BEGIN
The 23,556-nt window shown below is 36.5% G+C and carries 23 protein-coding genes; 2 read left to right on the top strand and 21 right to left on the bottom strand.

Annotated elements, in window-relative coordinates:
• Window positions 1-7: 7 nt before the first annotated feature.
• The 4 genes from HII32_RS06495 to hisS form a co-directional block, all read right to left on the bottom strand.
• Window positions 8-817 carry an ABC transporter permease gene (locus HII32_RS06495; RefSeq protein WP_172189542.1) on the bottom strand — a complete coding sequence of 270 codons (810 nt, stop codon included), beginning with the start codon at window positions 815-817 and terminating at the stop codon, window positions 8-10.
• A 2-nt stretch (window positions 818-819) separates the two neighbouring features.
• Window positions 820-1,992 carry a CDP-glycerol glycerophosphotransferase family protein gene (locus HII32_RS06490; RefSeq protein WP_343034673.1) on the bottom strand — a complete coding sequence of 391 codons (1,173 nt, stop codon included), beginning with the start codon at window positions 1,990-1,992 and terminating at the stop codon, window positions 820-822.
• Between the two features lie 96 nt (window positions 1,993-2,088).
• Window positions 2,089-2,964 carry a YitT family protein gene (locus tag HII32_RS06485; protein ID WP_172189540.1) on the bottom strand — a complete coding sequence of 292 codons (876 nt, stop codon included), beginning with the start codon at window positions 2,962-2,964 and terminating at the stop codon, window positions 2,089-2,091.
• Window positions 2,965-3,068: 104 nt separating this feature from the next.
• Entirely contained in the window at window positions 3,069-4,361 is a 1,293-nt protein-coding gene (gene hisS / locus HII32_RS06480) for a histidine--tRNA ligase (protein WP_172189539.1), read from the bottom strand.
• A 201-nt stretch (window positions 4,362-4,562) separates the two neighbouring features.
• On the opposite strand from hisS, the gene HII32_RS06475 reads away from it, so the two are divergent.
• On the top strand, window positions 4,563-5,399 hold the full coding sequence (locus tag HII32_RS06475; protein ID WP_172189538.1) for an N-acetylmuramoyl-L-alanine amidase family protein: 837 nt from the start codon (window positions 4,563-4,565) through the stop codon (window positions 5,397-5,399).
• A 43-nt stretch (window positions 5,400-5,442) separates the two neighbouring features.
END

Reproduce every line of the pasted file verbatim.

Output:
The 23,556-nt window shown below is 36.5% G+C and carries 23 protein-coding genes; 2 read left to right on the top strand and 21 right to left on the bottom strand.

Annotated elements, in window-relative coordinates:
• Window positions 1-7: 7 nt before the first annotated feature.
• The 4 genes from HII32_RS06495 to hisS form a co-directional block, all read right to left on the bottom strand.
• Window positions 8-817 carry an ABC transporter permease gene (locus HII32_RS06495; RefSeq protein WP_172189542.1) on the bottom strand — a complete coding sequence of 270 codons (810 nt, stop codon included), beginning with the start codon at window positions 815-817 and terminating at the stop codon, window positions 8-10.
• A 2-nt stretch (window positions 818-819) separates the two neighbouring features.
• Window positions 820-1,992 carry a CDP-glycerol glycerophosphotransferase family protein gene (locus HII32_RS06490; RefSeq protein WP_343034673.1) on the bottom strand — a complete coding sequence of 391 codons (1,173 nt, stop codon included), beginning with the start codon at window positions 1,990-1,992 and terminating at the stop codon, window positions 820-822.
• Between the two features lie 96 nt (window positions 1,993-2,088).
• Window positions 2,089-2,964 carry a YitT family protein gene (locus tag HII32_RS06485; protein ID WP_172189540.1) on the bottom strand — a complete coding sequence of 292 codons (876 nt, stop codon included), beginning with the start codon at window positions 2,962-2,964 and terminating at the stop codon, window positions 2,089-2,091.
• Window positions 2,965-3,068: 104 nt separating this feature from the next.
• Entirely contained in the window at window positions 3,069-4,361 is a 1,293-nt protein-coding gene (gene hisS / locus HII32_RS06480) for a histidine--tRNA ligase (protein WP_172189539.1), read from the bottom strand.
• A 201-nt stretch (window positions 4,362-4,562) separates the two neighbouring features.
• On the opposite strand from hisS, the gene HII32_RS06475 reads away from it, so the two are divergent.
• On the top strand, window positions 4,563-5,399 hold the full coding sequence (locus tag HII32_RS06475; protein ID WP_172189538.1) for an N-acetylmuramoyl-L-alanine amidase family protein: 837 nt from the start codon (window positions 4,563-4,565) through the stop codon (window positions 5,397-5,399).
• A 43-nt stretch (window positions 5,400-5,442) separates the two neighbouring features.